#360business: Michelin's vast R&D investment

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Michelin is one of the most recognisable motorsport companies in the world.

Tyres are what connect any vehicle to the ground. Yet, when it comes to the everyday driver, their importance is often overlooked.

It’s quite the opposite in motorsport, though. For them, running on poor quality tyres is the equivalent of a marathon runner wearing flip flops for a race – you just don’t do it.

There’s one manufacturer that has become synonymous with motorsport since its inception and has become widely appreciated as one of the best brands on the market.

Michelin celebrates its 125-year anniversary this year and though the French manufacturer has had its ups and downs in motorsport, its success on the track has enabled it to become a household name on the street.

Key to that success has been the significant investment and dedication to research and development, which all starts on the track.

Michelin spent in excess of €650m (Dh2,670m) in bringing their latest technologies to life. Only Bridgestone spent more on R&D last year.

“Motorsport has been woven into the DNA of Michelin,” says Pierre Azemat, Michelin’s product marketing manager. “R&D is such a key part of our success and it’s what we’ve been doing since our inception way back in late 1800s. Given that background, motorsport is just a natural extension for us because for a company that is working so closely with vehicles, the track is a perfect laboratory to do our testing.”

Azemat says Michelin’s consumers have benefited from the company’s involvement with the sport.

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“By participating in motorsport, we get access to this extreme laboratory where the racer, the car manufacturer and the tyre manufacturer are together to win and to find the best mobility for our customers,” he adds.

“There’s some really obvious examples where this method of track to street has ended up in the product that we sell to consumers for everyday use.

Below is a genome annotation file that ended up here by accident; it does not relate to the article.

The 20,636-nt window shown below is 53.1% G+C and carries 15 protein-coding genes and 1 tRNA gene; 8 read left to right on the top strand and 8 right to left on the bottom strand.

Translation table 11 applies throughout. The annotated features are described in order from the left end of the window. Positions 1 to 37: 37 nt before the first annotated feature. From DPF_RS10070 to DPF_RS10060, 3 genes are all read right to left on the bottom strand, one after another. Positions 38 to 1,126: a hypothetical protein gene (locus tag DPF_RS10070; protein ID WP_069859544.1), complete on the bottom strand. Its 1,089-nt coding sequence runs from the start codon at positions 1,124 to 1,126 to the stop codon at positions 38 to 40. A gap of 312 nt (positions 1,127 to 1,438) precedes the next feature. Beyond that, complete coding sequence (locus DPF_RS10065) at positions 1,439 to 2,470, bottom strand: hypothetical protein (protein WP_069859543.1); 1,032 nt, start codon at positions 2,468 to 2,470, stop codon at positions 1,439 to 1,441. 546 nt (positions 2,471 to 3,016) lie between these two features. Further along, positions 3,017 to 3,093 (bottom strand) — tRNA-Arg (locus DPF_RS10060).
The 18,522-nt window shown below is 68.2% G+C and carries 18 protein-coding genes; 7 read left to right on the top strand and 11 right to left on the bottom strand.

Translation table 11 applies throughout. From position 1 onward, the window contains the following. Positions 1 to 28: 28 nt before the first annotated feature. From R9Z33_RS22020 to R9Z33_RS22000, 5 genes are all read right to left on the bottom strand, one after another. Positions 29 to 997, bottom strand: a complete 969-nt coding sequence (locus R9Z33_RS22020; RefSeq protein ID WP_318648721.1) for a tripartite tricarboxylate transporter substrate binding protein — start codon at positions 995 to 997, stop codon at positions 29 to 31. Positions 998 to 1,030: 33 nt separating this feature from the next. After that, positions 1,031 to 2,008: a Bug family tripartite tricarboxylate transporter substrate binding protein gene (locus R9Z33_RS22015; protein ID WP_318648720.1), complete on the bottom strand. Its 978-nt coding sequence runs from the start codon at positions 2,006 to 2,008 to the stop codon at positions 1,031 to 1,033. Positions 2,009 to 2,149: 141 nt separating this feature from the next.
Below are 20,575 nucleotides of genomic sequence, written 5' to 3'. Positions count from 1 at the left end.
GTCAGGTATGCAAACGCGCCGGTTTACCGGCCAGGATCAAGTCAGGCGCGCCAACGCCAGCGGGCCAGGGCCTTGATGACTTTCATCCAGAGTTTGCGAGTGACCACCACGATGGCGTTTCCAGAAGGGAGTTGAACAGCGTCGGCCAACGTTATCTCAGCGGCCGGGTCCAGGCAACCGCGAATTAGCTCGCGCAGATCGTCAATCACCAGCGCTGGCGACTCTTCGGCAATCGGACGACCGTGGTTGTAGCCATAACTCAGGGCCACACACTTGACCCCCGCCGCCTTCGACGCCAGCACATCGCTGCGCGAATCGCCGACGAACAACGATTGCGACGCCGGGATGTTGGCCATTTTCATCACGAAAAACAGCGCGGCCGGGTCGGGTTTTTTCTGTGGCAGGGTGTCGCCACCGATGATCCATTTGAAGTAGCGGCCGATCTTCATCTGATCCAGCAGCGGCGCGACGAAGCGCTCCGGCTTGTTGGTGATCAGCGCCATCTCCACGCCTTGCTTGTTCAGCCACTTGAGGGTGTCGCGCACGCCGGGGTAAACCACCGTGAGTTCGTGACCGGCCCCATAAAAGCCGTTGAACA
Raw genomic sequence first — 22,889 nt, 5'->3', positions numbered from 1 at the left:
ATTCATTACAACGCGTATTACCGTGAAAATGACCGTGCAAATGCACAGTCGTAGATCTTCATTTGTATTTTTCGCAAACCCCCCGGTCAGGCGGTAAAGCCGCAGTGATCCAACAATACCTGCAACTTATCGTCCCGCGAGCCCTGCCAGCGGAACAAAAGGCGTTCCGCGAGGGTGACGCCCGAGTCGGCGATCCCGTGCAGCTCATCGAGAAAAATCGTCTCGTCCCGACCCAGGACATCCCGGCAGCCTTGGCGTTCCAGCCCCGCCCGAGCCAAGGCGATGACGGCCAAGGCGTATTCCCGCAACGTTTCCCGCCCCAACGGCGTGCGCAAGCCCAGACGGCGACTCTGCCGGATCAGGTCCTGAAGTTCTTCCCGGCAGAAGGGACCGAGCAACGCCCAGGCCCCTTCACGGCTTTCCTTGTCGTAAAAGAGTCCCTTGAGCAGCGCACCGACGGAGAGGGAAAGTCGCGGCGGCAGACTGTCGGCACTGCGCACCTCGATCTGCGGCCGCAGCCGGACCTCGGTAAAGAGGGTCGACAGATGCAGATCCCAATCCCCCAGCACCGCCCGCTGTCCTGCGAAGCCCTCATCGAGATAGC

“There are elements of the tread compound that comes from the tyres used at Le Mans that are being used in our street products.”

In terms of numbers, Michelin are unrivalled. No other tyre manufacturer has won more titles than them with 24 Le Mans victories – 18 consecutive – 46 World Rally Championships, 26 MotoGP titles and six drivers titles in Formula One to name but a few.

Invariably, talk of tyres leads to discussion about the behemoth of motorsport that is the F1. It’s a series that has left an indelible mark on Michelin, both good and bad, but has proven to be a lucrative partnership in the past. 

Not only is it the ideal laboratory to test out new technologies, but the brand awareness opportunities are exponential.

A study revealed that during the 89 F1 broadcasts over a five-year period, team sponsors and in particular tyres, received a total of nearly 190 hours of exposure and that’s said to value in the region of $6bn (Dh22b). An average viewership of 300million per race and 18 different markets televising the series means the opportunity to advertise the brand is enormous. 

That can, though, be a double-edged sword as Michelin found out in 2005 with the controversial United States Grand Prix and problems with their tyres. 

It led to the end of their partnership with F1 but that nine-year hiatus could soon come to an end.

Since 2007 F1 has had a sole supplier, reasoning that competition between manufacturers proved costly both financially and organisationally given the time needed for testing. 

Michelin have bid to take over the reigns from the current supplier Pirelli for the 2017-2019 seasons, but it’s a proposition that brings many challenges.